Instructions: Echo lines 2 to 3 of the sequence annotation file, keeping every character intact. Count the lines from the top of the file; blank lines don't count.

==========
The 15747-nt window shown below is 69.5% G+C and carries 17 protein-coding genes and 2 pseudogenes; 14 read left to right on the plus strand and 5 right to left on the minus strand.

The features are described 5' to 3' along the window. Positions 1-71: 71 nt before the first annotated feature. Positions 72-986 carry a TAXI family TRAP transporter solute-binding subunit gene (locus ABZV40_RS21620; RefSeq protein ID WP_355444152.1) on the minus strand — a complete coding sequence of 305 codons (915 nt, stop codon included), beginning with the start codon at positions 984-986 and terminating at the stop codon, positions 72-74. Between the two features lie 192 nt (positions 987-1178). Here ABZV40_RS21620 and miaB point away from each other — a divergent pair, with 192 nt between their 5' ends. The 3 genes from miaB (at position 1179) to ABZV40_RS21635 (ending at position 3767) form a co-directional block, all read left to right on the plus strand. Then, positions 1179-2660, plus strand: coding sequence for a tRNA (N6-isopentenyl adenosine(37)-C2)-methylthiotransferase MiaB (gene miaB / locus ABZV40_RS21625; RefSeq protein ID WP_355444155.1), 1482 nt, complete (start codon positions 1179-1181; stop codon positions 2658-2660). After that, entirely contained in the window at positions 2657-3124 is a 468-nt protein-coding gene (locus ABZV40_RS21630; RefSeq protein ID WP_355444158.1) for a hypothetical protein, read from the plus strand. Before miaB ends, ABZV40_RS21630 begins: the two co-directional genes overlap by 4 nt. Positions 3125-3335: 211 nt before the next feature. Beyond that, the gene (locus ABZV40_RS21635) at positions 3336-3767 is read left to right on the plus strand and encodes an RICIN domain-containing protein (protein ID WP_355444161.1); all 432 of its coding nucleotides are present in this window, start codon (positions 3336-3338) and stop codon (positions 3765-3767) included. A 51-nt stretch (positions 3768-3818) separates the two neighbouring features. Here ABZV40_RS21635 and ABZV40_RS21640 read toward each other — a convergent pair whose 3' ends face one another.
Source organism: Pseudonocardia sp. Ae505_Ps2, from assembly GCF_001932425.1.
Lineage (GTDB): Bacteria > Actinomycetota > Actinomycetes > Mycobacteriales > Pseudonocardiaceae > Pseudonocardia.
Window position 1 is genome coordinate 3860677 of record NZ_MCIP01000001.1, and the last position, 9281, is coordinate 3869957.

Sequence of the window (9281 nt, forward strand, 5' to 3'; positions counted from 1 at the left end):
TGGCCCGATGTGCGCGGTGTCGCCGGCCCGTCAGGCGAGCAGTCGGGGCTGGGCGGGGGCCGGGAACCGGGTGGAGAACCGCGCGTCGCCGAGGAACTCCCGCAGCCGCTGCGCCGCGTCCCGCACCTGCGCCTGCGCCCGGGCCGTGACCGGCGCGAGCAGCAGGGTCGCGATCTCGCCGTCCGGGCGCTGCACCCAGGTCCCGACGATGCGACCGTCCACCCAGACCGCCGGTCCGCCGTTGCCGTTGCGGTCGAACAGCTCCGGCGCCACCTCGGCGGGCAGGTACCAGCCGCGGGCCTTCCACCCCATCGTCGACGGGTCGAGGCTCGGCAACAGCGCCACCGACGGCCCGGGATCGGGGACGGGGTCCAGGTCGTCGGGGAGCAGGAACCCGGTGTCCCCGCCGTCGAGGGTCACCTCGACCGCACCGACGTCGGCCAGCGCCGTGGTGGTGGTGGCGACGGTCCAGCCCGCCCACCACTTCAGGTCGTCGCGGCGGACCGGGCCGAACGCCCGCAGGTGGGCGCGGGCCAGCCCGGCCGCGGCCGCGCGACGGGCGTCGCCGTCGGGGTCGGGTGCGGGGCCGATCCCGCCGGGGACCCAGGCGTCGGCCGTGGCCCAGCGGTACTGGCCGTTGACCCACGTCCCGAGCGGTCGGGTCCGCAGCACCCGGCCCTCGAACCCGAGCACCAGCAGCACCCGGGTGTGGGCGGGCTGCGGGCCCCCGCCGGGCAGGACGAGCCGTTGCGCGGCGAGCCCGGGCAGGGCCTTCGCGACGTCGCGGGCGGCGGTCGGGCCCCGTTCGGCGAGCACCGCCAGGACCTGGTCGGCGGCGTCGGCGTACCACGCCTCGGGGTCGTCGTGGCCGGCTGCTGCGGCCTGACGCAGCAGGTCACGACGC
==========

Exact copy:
The features are described 5' to 3' along the window. Positions 1-71: 71 nt before the first annotated feature. Positions 72-986 carry a TAXI family TRAP transporter solute-binding subunit gene (locus ABZV40_RS21620; RefSeq protein ID WP_355444152.1) on the minus strand — a complete coding sequence of 305 codons (915 nt, stop codon included), beginning with the start codon at positions 984-986 and terminating at the stop codon, positions 72-74. Between the two features lie 192 nt (positions 987-1178). Here ABZV40_RS21620 and miaB point away from each other — a divergent pair, with 192 nt between their 5' ends. The 3 genes from miaB (at position 1179) to ABZV40_RS21635 (ending at position 3767) form a co-directional block, all read left to right on the plus strand. Then, positions 1179-2660, plus strand: coding sequence for a tRNA (N6-isopentenyl adenosine(37)-C2)-methylthiotransferase MiaB (gene miaB / locus ABZV40_RS21625; RefSeq protein ID WP_355444155.1), 1482 nt, complete (start codon positions 1179-1181; stop codon positions 2658-2660). After that, entirely contained in the window at positions 2657-3124 is a 468-nt protein-coding gene (locus ABZV40_RS21630; RefSeq protein ID WP_355444158.1) for a hypothetical protein, read from the plus strand. Before miaB ends, ABZV40_RS21630 begins: the two co-directional genes overlap by 4 nt. Positions 3125-3335: 211 nt before the next feature. Beyond that, the gene (locus ABZV40_RS21635) at positions 3336-3767 is read left to right on the plus strand and encodes an RICIN domain-containing protein (protein ID WP_355444161.1); all 432 of its coding nucleotides are present in this window, start codon (positions 3336-3338) and stop codon (positions 3765-3767) included. A 51-nt stretch (positions 3768-3818) separates the two neighbouring features. Here ABZV40_RS21635 and ABZV40_RS21640 read toward each other — a convergent pair whose 3' ends face one another.
Source organism: Pseudonocardia sp. Ae505_Ps2, from assembly GCF_001932425.1.